Visitors to the Governor Office Building will now see a three-dimensional work of art by a Los Angeles artist commissioned to create a mural by the site of the 9/11 terrorist attacks in New York City.
Artist Todd Gray flew to Missouri this past weekend to assemble "Fragmented," a deconstructed American flag created with wood boxes assembled four layers deep. It hangs on the right side of the wall as you enter the former Hotel Governor.
The art piece was purchased by Rich Howerton, who owns the building and leases it to the Missouri Public Service Commission and four other tenants.
Gray has been a professional artist for 35 years. He's created art with stars and stripes for most of his career, but this is his first work of art representing the American Flag.
"I call it 'fragmented.' I thought it's a pretty good name for what's been going on in the world," Gray said.
It's a fragmented flag, just like the United States, Gray said.
"It's dynamic, it's got movement, it's got energy, and it's pretty well-balanced for the most part. I feel pretty good about it. I don't let anything leave my studio that I'm not happy with," he said.
Two years ago, with the help of a few other artists, Gray completed a mural at the World Trade Center, the area where terrorists destroyed the twin towers in the attacks of Sept. 11, 2001.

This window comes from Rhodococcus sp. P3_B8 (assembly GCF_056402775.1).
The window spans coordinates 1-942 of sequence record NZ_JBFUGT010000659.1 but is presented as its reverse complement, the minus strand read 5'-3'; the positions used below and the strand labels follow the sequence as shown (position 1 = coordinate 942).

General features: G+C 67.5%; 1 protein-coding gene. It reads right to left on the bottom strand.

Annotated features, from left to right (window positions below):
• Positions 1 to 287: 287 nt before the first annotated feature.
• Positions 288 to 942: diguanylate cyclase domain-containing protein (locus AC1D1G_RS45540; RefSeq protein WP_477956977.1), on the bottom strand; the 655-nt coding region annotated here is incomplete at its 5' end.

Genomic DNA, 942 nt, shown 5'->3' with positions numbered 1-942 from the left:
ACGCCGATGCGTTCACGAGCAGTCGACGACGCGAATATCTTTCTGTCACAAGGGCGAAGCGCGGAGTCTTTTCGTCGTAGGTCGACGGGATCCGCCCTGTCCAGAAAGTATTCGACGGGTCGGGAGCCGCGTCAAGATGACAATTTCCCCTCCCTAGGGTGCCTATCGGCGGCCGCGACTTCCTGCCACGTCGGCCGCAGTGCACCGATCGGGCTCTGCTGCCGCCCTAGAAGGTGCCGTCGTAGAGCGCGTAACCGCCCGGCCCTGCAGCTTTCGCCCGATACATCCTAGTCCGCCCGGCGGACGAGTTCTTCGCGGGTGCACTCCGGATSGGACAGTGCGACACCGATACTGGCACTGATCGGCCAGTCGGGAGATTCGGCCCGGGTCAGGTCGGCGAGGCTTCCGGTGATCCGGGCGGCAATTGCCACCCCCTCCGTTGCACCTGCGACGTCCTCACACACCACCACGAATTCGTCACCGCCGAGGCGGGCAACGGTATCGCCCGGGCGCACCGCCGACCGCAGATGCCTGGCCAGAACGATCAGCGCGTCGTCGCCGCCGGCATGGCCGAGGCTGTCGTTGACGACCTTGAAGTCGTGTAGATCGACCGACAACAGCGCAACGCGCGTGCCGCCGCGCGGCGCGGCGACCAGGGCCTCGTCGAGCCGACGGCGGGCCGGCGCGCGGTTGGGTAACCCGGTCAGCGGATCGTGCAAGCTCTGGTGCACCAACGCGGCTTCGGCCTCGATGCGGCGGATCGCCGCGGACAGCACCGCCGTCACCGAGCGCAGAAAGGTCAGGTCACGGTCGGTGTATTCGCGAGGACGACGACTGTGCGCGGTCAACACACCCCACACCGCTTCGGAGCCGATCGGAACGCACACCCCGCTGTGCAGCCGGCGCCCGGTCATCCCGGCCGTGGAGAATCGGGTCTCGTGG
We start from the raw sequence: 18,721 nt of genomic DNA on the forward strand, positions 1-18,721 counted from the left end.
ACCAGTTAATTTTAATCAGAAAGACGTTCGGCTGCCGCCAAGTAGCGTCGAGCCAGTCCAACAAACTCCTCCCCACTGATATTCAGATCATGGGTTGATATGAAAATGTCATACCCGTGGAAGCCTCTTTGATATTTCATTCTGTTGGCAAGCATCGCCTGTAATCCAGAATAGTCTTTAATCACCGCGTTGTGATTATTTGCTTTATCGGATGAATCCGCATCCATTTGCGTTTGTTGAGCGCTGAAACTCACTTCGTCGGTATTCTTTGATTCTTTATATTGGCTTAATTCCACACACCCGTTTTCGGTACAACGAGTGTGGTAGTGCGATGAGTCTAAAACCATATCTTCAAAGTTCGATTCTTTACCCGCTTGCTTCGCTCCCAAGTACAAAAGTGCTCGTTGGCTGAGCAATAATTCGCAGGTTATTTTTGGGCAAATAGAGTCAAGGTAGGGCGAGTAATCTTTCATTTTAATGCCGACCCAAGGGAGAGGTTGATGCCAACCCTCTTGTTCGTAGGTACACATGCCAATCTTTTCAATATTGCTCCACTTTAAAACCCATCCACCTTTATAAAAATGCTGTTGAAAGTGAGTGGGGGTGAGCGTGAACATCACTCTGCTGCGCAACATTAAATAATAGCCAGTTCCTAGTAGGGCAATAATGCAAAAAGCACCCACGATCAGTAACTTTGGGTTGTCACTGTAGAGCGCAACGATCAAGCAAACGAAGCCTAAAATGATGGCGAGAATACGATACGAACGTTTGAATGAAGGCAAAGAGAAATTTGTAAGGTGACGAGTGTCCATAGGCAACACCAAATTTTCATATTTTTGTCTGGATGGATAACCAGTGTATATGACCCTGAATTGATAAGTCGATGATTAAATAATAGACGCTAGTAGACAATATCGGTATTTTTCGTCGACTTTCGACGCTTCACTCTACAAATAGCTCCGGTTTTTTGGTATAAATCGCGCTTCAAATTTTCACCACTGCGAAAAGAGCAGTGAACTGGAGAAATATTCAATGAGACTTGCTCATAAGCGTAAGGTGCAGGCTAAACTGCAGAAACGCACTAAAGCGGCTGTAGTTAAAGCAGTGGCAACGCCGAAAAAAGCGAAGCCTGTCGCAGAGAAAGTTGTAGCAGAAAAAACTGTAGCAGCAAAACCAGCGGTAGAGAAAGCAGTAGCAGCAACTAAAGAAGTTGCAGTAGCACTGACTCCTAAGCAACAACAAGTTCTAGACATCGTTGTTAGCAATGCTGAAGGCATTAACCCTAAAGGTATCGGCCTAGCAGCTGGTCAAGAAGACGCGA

The mural was intended to bring happy vibes and bright colors to the business district.
Gray, influenced by pop art such as Andy Warhol, created the mural on corrugated metal siding, making the project even more challenging.
He spent more money creating the art than he was paid, but he considered it an honor.
"When they gave me the opportunity, I would have gladly painted a bathroom," he said. "I didn't care. It was such an opportunity. And frankly, the education and the opportunity it's gotten me are invaluable."
Howerton said he picked the work of art because of his love for American flags.
"I just love flags, and this is a very unique flag by a unique artist," he said. "I'm just patriotic. I get a lump in my throat just thinking about America."
He's also put a pair of flags atop the Governor Office Building, and he's been talking to High Street building owners about installing flags in front of their buildings.
In addition to being patriotic, Howerton believes flags along High Street will promote downtown business.
"Can you imagine how uplifting that would be for downtown Jefferson City to see on both sides of (High) Street, just rows of American flags?" he said.